October 16th, 2003:

Air Flow Meter: fixed

Thanks to the moral support of Justin and the help of the other, other Justin, my AFM is fixed…. I hope.

I cut into the Silicone that held the cap on with a razor blade and pried the cap off with a flat head screw driver. That exposes the inside of the AFM. In the picture below, you can see the AFM without the cap on. This is directly behind the driver’s side head lamp.

Upon closer inspection, it was fairly easy to see what had happened. When I pulled out the terminal wire acceptor (the black box on the flat part of the AFM in the above picture) it pulled off the solder points, as you can see below.

The other, other Justin went to town with his soldering iron and corrected my mistake, as you can see below.

We put the cap back on and I got some Silicone sealant and resealed the unit. This is an important step. Solder (lead and tin) corrodes easily in humidity. Sealing it like this ensures that no dirt or water, and less humidity will enter the chamber.

Thanks Justin and Justin for all of your help.

I’ve got the new AFM in the truck and will carry it around for a few days, just in case.

Thanks to the other, other Justin for the pictures as well.

Air Flow Meter

After lots of poking and prodding and reading, I believe I’ve discovered that I do indeed have a Vane Air Flow Meter, and not a heated wire Air Flow Sensor. I also found a website online that offered the same part that O’Reilly Parts has ordered for me. Only the website had a picture. It is the right part and includes the entire housing.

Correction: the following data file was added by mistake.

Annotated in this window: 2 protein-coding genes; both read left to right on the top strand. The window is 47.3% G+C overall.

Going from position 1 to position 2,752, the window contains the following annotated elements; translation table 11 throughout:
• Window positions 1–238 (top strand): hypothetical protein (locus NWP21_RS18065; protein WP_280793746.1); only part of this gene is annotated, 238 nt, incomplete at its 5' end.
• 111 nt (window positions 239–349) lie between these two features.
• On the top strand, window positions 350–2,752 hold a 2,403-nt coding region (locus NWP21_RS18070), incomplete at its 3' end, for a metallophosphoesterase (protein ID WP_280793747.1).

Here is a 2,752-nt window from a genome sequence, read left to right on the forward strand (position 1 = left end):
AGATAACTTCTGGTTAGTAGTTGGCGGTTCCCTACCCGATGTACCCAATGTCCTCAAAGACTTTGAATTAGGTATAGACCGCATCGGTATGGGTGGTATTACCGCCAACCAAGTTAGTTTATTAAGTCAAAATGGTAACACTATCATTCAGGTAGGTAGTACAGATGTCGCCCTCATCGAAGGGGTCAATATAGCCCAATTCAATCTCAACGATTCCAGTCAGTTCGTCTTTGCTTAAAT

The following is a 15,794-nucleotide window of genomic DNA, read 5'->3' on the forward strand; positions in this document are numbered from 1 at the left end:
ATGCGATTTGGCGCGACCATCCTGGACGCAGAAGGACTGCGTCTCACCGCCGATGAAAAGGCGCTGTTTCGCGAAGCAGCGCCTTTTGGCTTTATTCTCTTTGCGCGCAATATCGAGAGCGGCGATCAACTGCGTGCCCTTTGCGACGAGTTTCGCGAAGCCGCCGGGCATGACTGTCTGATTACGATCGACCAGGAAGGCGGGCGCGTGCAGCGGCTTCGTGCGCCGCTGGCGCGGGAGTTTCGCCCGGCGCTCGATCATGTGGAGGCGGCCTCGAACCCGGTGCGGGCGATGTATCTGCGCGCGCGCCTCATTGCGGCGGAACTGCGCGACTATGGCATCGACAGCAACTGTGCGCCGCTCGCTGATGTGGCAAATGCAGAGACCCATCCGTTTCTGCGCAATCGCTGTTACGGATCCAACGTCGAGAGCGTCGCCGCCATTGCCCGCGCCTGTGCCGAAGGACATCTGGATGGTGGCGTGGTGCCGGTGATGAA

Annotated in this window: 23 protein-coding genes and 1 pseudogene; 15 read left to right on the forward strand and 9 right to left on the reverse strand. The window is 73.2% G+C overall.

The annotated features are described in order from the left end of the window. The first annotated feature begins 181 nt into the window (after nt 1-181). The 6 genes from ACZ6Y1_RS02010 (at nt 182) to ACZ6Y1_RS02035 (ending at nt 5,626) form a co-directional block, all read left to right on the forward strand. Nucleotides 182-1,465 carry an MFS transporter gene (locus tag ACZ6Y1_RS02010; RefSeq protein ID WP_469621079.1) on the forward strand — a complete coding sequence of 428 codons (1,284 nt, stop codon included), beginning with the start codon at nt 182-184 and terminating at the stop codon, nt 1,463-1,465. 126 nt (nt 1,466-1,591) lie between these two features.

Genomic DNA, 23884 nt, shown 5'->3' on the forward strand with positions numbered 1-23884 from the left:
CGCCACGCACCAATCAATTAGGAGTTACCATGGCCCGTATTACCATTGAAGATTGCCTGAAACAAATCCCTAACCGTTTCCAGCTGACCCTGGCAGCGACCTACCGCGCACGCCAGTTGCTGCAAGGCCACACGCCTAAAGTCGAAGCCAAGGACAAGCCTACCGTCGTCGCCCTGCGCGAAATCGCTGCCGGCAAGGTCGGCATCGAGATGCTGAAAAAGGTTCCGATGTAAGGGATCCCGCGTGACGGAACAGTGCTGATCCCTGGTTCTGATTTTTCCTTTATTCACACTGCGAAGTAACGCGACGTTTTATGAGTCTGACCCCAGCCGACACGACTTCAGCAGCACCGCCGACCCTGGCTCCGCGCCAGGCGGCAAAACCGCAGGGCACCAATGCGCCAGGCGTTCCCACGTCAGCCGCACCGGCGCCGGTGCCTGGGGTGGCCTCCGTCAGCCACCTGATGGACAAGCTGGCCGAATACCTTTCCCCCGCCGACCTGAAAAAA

On my way home from work tonight, I’m going to buy it. Then, I’ll rip mine apart and try to fix it. If it works, I’ll bring the part back and by some silicone sealant to reseal the case. If it doesn’t work, I’ll just replace it and bring back my broken one for a core refund.

The process seems simple enough. 1) Cut through the silicone on the top. 2) Pry the lid off. 3) Figure out where the wires go and which ones have ripped. 4) Solder them to the right spots. 5) Close the lid. 6) Reseal the top. 7) Cross fingers.

One guy at Yotatech was very helpful in leading me in the right direction. I love the Internet. And I love helpful people. If I had had this problem when the truck was first bought (in 1991), I would have no choice but to take it to the dealer or replace the part, as I don’t know any car guys with enough experience in this field.

However, I will need a VERY small pointed solder iron. Anyone want to lend me theirs or even, perhaps, watch me do the repair for moral support?